Despite low gilt rates, most recent issuances from the sector have been ‘tap’ issues, aggregated issues, or those coming from existing programmes.
On 13 October, L&Q completed the first issuance from its Euro Medium-Term Note (EMTN) programme, borrowing £250m at a two per cent coupon – its lowest ever.
One capital markets banker who did not want to be named told Social Housing that it was more likely that other retained bonds would come to market but they did not believe new issuances would happen before the first quarter of the new year.
“I wouldn’t expect any standalone issuance before the year end,” they said. “But if we get a clean result from the US election and volatility was muted and gilt yields remain suppressed, then there is an incentive for those who have programmes to react to that ahead of any Brexit deadline, so you might see opportunistic transactions before the end of the year.”
Dominic Brindley, head of public sector and structured asset finance at NatWest, agreed that Moody’s decision not to downgrade HA issuers “should be taken as a positive”.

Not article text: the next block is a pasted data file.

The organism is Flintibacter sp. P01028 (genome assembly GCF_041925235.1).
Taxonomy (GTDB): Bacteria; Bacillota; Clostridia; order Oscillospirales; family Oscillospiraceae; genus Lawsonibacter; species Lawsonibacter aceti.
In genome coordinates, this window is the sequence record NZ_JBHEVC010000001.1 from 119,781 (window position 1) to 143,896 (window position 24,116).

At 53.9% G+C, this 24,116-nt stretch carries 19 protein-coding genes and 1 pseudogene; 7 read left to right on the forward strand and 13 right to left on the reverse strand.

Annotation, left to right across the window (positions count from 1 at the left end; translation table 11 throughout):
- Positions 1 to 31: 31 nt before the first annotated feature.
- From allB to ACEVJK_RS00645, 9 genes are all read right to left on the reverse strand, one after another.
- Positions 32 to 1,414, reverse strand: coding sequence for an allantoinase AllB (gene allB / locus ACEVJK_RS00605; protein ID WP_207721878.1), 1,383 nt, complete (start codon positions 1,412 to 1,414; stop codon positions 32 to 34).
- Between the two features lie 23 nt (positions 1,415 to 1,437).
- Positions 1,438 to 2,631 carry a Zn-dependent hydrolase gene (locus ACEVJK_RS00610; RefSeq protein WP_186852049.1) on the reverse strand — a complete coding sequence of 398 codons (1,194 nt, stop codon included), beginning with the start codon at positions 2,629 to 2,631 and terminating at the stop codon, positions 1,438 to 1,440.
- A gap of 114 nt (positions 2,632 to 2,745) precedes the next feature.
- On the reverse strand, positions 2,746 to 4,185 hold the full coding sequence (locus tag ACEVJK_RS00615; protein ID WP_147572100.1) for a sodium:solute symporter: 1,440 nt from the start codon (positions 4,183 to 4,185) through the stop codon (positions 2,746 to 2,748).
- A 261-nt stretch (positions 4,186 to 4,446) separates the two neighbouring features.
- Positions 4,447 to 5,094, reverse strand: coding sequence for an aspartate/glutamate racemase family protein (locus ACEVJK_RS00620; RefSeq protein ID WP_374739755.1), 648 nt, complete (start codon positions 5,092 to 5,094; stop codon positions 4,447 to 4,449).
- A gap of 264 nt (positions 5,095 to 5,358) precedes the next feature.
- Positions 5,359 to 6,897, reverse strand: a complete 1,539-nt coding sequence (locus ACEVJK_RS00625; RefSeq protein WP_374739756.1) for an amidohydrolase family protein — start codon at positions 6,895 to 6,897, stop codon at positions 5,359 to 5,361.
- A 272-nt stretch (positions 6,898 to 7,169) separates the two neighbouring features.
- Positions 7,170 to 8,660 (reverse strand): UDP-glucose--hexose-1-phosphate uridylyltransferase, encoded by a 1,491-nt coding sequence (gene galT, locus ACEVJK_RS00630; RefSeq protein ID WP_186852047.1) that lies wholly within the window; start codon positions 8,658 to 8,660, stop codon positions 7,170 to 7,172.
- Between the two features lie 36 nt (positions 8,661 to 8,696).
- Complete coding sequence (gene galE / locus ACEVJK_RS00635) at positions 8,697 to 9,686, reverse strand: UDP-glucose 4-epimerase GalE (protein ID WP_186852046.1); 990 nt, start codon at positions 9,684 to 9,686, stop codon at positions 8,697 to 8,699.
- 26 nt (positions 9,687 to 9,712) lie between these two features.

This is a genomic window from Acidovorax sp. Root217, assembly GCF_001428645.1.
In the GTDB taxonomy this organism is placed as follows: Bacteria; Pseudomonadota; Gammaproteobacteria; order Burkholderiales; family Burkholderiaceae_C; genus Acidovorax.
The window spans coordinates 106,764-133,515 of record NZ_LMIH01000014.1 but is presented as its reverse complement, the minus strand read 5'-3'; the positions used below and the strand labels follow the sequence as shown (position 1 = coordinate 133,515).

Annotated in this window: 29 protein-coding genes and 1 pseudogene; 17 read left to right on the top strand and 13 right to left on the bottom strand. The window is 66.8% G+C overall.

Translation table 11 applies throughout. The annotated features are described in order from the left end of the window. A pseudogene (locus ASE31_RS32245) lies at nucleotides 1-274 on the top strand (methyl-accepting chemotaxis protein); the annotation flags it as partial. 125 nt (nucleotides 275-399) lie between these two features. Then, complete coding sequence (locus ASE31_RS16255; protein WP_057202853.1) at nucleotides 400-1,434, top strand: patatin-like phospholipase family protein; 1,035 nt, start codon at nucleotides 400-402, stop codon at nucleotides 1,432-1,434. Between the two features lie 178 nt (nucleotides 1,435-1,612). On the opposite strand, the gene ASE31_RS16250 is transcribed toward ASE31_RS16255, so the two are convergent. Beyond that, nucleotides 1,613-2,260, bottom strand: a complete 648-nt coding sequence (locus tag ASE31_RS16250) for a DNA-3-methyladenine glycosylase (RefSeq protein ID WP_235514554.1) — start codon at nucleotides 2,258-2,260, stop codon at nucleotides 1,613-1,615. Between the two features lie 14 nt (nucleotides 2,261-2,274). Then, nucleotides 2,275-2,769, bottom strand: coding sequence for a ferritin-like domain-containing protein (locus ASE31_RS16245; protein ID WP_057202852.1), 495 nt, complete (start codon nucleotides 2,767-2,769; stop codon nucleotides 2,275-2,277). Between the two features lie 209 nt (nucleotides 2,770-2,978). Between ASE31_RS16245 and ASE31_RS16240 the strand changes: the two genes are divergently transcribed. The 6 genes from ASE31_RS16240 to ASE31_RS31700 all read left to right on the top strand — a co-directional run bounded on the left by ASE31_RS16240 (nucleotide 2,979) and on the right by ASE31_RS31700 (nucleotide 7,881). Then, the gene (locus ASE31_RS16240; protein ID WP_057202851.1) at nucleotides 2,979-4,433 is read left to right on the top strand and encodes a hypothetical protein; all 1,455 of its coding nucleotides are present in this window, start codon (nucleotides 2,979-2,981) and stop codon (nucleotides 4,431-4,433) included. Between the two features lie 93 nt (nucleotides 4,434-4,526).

He added: “The Moody’s sovereign downgrade was primarily related to weakening economic growth and fiscal strength, both of which have a limited impact on housing associations. They’re a very counter-cyclical credit.
“At the onset of the pandemic, the first transactions in the public bond market were housing associations. This highlights that they are very well regarded and seen as highly rated from an investor’s perspective.”
Mr Brindley also highlighted how spreads on public bonds, having moved higher during the spring, had returned “almost to their levels pre-March”, with some issuers achieving a spread of less than 100 basis points (one per cent).
“While COVID had an impact on housing associations’ activities, they still have an ongoing requirement to fund themselves,” he continued. “Given the market conditions we have, I wouldn’t be surprised if we see people looking at the market and saying, ‘Yes that is attractive,’” said Mr Brindley.